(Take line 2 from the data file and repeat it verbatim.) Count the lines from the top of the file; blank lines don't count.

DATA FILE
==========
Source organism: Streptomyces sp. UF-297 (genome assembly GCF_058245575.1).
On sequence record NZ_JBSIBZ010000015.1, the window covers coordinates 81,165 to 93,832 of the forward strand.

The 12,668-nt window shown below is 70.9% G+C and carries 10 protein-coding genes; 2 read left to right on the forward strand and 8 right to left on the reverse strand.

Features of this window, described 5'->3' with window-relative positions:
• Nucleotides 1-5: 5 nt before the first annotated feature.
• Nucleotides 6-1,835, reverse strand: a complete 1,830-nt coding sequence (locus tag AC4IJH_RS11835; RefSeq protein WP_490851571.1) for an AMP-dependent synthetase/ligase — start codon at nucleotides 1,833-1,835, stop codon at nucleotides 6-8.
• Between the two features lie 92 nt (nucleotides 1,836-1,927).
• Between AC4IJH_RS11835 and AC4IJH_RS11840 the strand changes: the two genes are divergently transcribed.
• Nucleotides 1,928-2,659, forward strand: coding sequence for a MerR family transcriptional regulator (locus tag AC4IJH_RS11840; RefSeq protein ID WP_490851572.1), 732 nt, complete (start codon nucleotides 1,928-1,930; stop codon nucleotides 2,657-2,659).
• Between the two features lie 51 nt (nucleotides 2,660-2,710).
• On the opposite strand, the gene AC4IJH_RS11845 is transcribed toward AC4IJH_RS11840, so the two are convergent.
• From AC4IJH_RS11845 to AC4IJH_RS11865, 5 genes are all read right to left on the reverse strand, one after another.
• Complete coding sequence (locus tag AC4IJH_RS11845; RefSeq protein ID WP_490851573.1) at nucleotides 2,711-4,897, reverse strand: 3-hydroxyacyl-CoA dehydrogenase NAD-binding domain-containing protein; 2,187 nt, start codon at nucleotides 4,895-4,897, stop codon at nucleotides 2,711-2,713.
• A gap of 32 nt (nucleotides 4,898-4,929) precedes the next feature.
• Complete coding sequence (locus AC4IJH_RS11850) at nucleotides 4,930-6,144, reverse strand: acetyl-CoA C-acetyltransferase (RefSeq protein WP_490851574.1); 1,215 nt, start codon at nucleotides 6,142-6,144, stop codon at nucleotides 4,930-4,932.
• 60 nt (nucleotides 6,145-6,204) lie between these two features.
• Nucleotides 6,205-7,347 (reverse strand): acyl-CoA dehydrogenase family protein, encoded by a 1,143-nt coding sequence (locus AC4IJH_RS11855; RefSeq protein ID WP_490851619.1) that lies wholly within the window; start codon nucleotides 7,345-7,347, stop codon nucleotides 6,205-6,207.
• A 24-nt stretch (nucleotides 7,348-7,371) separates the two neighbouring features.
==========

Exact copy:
On sequence record NZ_JBSIBZ010000015.1, the window covers coordinates 81,165 to 93,832 of the forward strand.